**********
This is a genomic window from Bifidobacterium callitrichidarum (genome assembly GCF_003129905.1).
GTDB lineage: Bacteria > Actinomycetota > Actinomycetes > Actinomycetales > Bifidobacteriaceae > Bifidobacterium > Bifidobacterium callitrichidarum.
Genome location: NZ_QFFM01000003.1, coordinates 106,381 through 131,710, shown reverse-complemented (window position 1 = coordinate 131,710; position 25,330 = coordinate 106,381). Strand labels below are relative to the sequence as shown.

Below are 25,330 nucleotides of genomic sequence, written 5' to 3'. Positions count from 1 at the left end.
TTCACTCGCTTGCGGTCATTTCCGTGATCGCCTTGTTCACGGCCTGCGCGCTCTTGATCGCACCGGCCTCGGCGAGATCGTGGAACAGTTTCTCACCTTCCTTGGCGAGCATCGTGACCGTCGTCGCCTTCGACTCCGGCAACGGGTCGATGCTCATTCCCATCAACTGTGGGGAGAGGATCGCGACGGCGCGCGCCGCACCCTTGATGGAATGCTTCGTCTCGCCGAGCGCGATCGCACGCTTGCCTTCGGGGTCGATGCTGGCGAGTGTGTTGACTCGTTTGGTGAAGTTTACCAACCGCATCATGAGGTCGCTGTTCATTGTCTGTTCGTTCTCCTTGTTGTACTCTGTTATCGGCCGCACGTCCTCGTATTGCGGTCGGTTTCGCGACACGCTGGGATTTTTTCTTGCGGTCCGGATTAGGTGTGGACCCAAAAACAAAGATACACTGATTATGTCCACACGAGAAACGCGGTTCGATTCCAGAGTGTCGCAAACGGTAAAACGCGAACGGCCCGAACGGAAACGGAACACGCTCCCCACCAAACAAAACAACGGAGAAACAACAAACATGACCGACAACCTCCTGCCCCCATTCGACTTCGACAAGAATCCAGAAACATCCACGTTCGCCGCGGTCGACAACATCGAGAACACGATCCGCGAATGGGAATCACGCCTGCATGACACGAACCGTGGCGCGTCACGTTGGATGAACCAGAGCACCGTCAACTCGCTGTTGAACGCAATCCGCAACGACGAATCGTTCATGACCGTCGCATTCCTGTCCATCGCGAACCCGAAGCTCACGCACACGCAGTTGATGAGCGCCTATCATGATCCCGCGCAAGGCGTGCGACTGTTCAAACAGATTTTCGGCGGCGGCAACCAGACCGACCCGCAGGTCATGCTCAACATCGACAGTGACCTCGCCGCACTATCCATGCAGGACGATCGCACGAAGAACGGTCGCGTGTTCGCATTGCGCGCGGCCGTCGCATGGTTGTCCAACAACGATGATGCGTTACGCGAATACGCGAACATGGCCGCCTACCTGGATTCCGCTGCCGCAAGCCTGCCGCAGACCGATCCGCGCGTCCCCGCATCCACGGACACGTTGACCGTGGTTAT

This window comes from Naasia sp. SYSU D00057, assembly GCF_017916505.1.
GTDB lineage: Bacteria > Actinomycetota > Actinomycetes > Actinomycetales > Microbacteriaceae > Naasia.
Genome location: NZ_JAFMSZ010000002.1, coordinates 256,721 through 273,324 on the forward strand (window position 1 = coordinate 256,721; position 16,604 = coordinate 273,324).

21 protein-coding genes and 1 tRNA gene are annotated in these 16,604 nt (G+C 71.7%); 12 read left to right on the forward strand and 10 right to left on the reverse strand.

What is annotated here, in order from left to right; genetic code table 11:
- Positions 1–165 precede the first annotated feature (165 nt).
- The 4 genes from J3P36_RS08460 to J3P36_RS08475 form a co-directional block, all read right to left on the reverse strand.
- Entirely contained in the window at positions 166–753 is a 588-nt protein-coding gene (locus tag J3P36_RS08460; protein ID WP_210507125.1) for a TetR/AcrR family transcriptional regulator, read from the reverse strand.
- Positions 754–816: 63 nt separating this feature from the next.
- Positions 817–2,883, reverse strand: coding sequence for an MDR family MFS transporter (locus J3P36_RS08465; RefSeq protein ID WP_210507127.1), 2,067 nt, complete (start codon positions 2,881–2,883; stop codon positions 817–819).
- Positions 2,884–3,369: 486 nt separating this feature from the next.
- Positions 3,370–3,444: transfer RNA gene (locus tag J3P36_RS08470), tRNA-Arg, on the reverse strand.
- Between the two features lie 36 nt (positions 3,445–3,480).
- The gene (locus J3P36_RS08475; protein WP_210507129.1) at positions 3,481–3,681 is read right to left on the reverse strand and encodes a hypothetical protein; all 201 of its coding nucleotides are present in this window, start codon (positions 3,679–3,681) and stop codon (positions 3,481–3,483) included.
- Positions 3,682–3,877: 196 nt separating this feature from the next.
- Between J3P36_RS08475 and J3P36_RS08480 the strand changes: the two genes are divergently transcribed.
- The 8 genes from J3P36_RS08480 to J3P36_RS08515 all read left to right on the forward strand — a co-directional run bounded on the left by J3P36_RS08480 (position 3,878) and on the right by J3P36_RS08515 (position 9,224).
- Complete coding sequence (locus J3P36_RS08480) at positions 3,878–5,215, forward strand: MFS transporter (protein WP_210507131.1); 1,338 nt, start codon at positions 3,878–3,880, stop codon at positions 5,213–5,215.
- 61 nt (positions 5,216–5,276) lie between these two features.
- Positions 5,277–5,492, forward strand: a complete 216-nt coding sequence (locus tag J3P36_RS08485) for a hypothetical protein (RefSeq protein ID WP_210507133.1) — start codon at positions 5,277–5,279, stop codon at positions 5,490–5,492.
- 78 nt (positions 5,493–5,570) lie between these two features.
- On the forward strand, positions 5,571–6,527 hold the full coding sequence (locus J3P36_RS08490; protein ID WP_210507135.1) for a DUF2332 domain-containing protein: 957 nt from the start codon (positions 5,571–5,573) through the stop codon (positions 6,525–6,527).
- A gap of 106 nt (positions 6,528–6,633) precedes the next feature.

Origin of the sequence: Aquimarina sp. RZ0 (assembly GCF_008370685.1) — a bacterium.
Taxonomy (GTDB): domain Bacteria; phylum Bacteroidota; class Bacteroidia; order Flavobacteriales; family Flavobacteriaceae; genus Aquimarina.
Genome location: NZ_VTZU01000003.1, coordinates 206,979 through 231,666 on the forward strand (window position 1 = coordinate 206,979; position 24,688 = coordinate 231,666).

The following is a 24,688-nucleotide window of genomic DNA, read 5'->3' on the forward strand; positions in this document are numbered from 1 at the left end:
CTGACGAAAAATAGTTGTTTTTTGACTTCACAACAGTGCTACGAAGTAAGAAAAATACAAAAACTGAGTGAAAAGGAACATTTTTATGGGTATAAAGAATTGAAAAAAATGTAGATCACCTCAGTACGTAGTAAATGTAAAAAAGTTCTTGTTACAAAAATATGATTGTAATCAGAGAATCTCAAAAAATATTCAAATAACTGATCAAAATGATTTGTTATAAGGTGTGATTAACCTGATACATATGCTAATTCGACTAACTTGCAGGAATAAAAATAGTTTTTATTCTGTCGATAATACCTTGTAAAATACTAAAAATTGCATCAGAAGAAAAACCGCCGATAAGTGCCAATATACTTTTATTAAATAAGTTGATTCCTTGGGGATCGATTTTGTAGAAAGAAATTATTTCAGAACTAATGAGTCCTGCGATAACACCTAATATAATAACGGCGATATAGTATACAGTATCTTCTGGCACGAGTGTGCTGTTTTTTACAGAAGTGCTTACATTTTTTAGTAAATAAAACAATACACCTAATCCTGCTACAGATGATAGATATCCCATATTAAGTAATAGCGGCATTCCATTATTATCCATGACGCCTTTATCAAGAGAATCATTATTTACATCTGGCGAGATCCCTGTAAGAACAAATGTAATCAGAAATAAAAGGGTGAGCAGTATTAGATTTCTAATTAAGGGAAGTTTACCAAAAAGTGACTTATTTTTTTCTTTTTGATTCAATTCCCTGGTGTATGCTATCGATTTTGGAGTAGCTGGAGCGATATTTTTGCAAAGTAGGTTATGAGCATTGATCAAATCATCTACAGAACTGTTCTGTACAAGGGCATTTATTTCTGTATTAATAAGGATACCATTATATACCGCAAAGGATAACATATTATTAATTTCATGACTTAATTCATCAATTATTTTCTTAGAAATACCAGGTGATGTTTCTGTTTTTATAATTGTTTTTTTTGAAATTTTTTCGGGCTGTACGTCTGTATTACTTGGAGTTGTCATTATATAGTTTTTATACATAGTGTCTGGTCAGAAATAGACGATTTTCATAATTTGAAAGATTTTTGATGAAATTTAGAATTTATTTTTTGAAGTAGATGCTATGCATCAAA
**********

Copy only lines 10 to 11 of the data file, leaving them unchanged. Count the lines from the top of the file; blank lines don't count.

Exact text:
What is annotated here, in order from left to right; genetic code table 11:
- Positions 1–165 precede the first annotated feature (165 nt).